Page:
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From the desk of Steve Lowell, Master Speaker and Mentor to those who speak in public.

The SPICE Formula of Sensational Speaking

C Is For Confident Delivery

In 2008, Hilke Plassman, associate professor of marketing at INSEAD Business School near Paris, conducted an experiment on wine connoisseurs whereby he placed false price tags on bottles of the same Cabernet Sauvignon. In this blind taste test, some of the bottles of wine appeared to be priced at $10, while other bottles were listed at $90. Volunteers, who were unaware of the experiment, proceeded to give a considerably higher rating to the $90 bottles of wine than to the $10 bottles, even though they both contained the exact same wine.

But, it doesnít stop there. During a functional MRI scan, Plassman discovered there was a difference in the neural activity deep within the brain when the volunteers drank the wine. Not only did the ďcheaperĒ wine taste cheaper to the volunteers, the pricier wine generated increased activity in the medial orbitofrontal cortex, the part of the brain that responds to pleasurable experiences.

So what does this have to do with public speaking? Everything!

Fairly or not, your audience is going to pass an initial judgment on you the second you walk onto that stage, and this initial judgment of you will reflect on the posture with which you take to that stage. If you present yourself as a $90 bottle of fine wine, youíll be perceived as such by your audience. If you present yourself as a $10 bottle of cheap table wine, well, I think you get the point.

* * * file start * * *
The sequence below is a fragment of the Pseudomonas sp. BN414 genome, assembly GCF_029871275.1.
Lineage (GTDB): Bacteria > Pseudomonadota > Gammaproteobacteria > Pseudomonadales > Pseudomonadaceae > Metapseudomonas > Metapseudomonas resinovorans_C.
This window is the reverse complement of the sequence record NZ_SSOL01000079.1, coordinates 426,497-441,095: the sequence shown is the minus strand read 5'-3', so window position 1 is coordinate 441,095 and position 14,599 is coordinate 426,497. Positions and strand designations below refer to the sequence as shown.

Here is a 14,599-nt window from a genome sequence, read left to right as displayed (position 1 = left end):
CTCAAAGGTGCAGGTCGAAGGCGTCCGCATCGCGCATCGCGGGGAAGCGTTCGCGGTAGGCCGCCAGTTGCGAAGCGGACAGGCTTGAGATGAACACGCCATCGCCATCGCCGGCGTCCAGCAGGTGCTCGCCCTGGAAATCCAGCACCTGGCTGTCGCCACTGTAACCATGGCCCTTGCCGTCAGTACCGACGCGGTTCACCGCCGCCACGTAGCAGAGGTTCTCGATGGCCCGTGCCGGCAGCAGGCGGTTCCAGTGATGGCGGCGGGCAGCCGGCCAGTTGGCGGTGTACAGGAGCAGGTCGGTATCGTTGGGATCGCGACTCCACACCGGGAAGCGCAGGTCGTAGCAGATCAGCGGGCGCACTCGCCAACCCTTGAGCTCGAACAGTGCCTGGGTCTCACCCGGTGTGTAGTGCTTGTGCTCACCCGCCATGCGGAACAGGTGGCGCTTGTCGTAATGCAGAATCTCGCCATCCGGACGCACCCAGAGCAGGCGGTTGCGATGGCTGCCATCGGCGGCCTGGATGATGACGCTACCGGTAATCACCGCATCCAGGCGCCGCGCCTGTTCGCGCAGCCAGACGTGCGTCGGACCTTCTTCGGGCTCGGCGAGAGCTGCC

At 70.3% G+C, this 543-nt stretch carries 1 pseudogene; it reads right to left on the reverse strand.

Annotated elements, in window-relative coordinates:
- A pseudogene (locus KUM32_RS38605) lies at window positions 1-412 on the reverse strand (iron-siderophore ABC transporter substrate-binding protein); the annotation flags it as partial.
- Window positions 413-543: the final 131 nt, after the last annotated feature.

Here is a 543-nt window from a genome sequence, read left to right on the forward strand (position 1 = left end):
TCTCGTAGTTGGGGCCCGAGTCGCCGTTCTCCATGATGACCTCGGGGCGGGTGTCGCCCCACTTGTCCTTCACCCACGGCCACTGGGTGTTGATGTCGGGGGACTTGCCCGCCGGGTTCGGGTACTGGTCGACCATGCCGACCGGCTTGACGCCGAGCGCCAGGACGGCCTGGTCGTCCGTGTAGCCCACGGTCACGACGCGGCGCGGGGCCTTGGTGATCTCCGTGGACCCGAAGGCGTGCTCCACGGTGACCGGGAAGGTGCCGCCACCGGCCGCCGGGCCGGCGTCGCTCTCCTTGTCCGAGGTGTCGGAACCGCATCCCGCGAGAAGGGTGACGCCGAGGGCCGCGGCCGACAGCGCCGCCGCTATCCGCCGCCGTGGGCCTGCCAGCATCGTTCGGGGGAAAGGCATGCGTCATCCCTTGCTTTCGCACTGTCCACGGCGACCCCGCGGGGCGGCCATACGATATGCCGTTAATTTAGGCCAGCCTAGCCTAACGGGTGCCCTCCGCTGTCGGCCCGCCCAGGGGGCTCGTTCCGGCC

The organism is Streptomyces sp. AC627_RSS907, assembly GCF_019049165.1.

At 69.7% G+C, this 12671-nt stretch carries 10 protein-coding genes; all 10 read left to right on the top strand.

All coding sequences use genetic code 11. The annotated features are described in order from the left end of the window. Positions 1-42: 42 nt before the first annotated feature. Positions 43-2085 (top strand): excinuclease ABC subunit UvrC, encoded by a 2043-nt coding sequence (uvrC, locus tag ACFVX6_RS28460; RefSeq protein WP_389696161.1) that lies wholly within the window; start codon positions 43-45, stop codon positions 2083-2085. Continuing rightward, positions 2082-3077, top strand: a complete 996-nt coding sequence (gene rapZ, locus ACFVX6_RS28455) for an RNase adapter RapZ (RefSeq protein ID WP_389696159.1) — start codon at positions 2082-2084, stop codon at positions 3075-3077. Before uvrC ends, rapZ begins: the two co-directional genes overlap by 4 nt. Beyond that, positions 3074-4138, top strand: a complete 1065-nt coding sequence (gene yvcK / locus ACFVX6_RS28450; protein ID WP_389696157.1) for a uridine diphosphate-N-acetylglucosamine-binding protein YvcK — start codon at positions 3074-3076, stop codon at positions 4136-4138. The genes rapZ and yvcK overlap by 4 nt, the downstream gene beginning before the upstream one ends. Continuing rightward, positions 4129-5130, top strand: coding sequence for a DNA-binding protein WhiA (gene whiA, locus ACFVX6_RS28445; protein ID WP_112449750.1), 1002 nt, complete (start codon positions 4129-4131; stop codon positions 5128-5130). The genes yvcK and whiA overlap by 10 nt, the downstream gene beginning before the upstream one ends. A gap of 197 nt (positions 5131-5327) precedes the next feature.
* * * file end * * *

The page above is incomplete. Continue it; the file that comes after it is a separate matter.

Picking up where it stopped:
Youíve probably been told that even though you may feel self-conscious and nervous when you give a speech, your audience canít always tell youíre nervous unless you give it away somehow. Thatís generally the case, and, unless you make it obvious to them, your audience will not usually detect your nervousness. However, what they can always detect is a healthy sense of confidence. Your audience can detect it, and they like it, even at the neurological level.

One student in my training program was very shy and timid when she spoke before an audience, but she was not nearly as shy when speaking one-on-one in normal conversation. She told me she felt that it was improper to appear too confident while speaking in public because she felt her audience would perceive her as being conceited. The problem was that her audience had a difficult time accepting her as a trusted source because she appeared to have little confidence in herself and in her message.

Conceit and confidence are not the same thing. Conceit is a strange disease; it makes everyone sick except the one who has it. When I talk about confidence, Iím not talking about an over-inflated, ďI am the greatestĒ ego, Iím talking about a healthy self-image and a solid belief in your message and your ability to deliver it. So the question is, how does one build that level of confidence? Well, there are three ways you can position yourself to help you gain the confidence you need as a public speaker. The three ways to position yourself are: As an expert, as a reporter and as a philosopher. Each of these positions is covered by the next three points, respectively.

So, whatís the lesson? The exact same wine can taste different if itís presented in a $90 bottle of wine and a $10 bottle of wine.

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